Biodiversity and Conservation

, Volume 17, Issue 9, pp 2055–2078 | Cite as

Fossil insects and ecosystem dynamics in wetlands: implications for biodiversity and conservation

  • Nicki J. Whitehouse
  • Peter G. Langdon
  • Richard Bustin
  • Sarah Galsworthy
Original Paper


We review the uses of fossil insects, particularly Coleoptera (beetles) and Chironomidae (non-biting midges) from ancient deposits to inform the study of wetland ecosystems and their ecological and restoration processes. In particular, we focus on two contrasting ecosystems, drawing upon research undertaken by us on British raised mire peats and shallow lake systems, one an essentially terrestrial ecosystem, the other aquatic, but in which wetland insects play an important and integral part. The study of raised mire peats suggests that faunal stability is a characteristic of these wetland systems, over what appear to be extensive periods of time (up to several millennia), whilst studies of shallow lake ecosystems over recent timescales indicates that faunal instability appears to be more common, usually driven by increasing eutrophication. Drawing upon a series of fossil Coleoptera records spanning several thousand years from Hatfield Moors, south Yorkshire, we reconstruct in some detail the mire’s ontogeny and fluctuations in site hydrology and vegetation cover, illustrating the intimate association between substrate, topography and peat development. A comparison between fossil and modern beetle populations indicates that the faunal characteristics of this mire and its adjacent neighbour, Thorne Moors, become established during the early phases of peat development, including its rare endemics, and that the faunal biodiversity on the sites today is dictated by complex site histories. The over-riding characteristic of these faunas is of stability over several thousand years, which has important implications for the restoration of degraded sites, especially those where refugial areas are limited. In contrast, analyses of fossil Chironomidae from shallow lakes allow researchers to track changes in limnological status and while attempts have been made to reconstruct changes in nutrient levels quantitatively, the chironomids respond indirectly to such changes, typically mediated through complex ecosystem dynamics such as changes in fish and/or macrophyte communities. These changes are illustrated via historic chironomid stratigraphies and diversity indices from a range of shallow lakes located across Britain: Slapton Ley, Frensham Great Pond, Fleet Pond, Kyre Pool and Barnes Loch. These sites have shown varying degrees of eutrophication over recent timescales which tends to be associated with a decline in chironomid diversity. While complex functional processes exist within these ecosystems, our evidence suggests that one of the key drivers in the loss of shallow lake chironomid diversity appears to be the loss of aquatic macrophytes. Overall, while chironomids do show a clear response to altered nutrient regimes, multi-proxy reconstructions are recommended for a clear interpretation of past change. We conclude that if we are to have a better understanding of biota at the ecosystem level we need to know more of the complex interactions between different insect groups as well as with other animal and plant communities. A palaeoecological approach is thus crucial in order to assess the role of insect groups in ecosystem processes, both in the recent past and over long time scales, and is essential for wetland managers and conservation organisations involved in long term management and restoration of wetland systems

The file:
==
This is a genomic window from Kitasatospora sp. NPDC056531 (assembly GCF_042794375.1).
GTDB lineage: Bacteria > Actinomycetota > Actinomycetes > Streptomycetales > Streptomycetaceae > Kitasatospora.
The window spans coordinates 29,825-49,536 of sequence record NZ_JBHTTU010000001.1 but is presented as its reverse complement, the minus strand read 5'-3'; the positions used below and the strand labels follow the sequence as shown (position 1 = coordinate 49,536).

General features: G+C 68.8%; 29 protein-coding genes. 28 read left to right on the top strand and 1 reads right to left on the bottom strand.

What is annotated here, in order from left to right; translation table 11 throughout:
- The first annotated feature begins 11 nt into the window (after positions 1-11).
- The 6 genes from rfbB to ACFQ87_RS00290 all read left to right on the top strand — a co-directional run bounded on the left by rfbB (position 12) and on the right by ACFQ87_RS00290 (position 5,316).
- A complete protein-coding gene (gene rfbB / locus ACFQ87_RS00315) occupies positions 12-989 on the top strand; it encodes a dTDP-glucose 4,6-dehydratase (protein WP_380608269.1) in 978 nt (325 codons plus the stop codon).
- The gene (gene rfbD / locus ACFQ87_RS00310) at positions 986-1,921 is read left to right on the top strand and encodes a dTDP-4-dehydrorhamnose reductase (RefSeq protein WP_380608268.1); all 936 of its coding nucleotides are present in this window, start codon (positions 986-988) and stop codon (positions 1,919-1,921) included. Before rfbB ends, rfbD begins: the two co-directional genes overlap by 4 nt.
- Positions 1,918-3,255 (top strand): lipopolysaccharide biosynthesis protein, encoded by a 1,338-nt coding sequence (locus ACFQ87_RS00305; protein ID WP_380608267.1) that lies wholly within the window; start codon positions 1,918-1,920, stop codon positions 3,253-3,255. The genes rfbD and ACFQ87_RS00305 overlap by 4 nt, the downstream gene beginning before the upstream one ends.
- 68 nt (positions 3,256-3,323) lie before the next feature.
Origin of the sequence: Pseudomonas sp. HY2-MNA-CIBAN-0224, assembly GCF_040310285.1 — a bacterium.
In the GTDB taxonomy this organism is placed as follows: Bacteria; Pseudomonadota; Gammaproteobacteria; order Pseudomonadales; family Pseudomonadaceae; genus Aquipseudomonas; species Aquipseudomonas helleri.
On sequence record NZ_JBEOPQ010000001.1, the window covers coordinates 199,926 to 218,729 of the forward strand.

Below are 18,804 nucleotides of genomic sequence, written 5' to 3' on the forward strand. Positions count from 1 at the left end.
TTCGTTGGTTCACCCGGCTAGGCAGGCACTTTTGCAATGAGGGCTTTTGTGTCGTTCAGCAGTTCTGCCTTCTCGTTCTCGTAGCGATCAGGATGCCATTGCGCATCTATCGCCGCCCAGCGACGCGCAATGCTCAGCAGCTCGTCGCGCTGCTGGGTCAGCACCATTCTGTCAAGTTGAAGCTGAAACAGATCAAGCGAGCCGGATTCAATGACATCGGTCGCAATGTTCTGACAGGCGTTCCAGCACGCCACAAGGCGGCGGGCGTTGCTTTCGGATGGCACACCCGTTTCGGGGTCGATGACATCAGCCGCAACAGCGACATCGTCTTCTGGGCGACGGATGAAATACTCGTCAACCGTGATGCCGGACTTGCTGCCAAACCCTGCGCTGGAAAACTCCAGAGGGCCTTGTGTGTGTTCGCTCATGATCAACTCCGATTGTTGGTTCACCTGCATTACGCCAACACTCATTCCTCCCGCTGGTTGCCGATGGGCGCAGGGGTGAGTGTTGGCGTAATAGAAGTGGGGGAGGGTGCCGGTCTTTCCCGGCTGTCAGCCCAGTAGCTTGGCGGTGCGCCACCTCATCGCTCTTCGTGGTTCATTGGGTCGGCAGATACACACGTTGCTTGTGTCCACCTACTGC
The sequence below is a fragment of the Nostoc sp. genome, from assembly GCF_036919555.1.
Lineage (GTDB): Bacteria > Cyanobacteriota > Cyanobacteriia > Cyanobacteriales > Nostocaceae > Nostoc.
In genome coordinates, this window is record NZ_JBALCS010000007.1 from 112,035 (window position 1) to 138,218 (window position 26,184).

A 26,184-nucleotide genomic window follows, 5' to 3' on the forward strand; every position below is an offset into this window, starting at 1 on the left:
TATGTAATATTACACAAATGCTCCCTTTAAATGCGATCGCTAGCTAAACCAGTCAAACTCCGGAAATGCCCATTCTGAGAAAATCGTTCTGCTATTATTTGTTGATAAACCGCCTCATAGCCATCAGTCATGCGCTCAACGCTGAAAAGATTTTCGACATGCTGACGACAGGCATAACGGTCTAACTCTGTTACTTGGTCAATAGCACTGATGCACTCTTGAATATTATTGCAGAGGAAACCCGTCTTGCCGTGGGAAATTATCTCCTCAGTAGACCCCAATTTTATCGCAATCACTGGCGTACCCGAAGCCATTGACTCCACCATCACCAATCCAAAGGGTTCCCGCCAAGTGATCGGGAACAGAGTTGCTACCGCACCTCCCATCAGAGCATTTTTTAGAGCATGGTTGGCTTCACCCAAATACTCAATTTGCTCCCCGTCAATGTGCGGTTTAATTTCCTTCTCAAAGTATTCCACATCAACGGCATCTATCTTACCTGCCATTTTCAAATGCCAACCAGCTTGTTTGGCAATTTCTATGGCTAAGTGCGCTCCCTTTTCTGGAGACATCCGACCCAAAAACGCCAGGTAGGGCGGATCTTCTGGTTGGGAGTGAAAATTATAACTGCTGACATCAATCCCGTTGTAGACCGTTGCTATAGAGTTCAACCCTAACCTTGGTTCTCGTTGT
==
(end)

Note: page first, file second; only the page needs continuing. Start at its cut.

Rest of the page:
Fossil insects Coleoptera Chironomidae Ecosystem processes Wetland dynamics Mire ontogeny Shallow lakes Palaeolimnology Restoration 



Fossil beetle analyses in the Humberhead Levels was conducted as part of a PhD funded by the Hossein Farmy Fund (University of Sheffield), under the supervision of Professors Paul Buckland and Kevin Edwards. The following organisations provided funding and/or assistance: Hossein Farmy Foundation (University of Sheffield), NERC Radiocarbon Steering Committee (Allocation 659/0896); Kelt UK; European Science Foundation (ESF) (Network on Fossil Insects), the Royal Society. Access to insect reference collections were provided by Doncaster Museum; Manchester Museum; The British Museum (Natural History); Oxford University Museum. PL would like to thank NERC (Grant No. NER/M/S/2002/00110) that supported much of the chironomid research along with Ian Foster who provided many of the samples. Shane Farrelly is thanked for preparing some of the chironomid samples and Helen Bennion for providing the core and some diatom data from Frensham Pond. All landowners are thanked for providing access to the sites and special thanks go to the Fleet Pond Society for providing data. We would like to thank Carl Sayer, University College London for providing material for analysis to us and encouraging the ongoing invertebrate work within shallow lake systems. Coleoptera shallow lake work in woodland ponds has been supported by funding by NERC (Grant No. NE/D007577/1 to Whitehouse and Smith). Libby Mulqueeny, Queen’s University Belfast, is thanked for cartographic assistance. We thank constructive comments from two anonymous referees.


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Copyright information

© Springer Science+Business Media B.V. 2008

Authors and Affiliations

  • Nicki J. Whitehouse
    • 1
  • Peter G. Langdon
    • 2
  • Richard Bustin
    • 3
  • Sarah Galsworthy
    • 3
  1. 1.Palaeoecology Centre, School of Geography, Archaeology and PalaeoecologyQueen’s University BelfastBelfastUK
  2. 2.School of GeographyUniversity of SouthamptonSouthamptonUK
  3. 3.Department of Geography, School of Geography, Archaeology and Earth ResourcesUniversity of ExeterExeterUK

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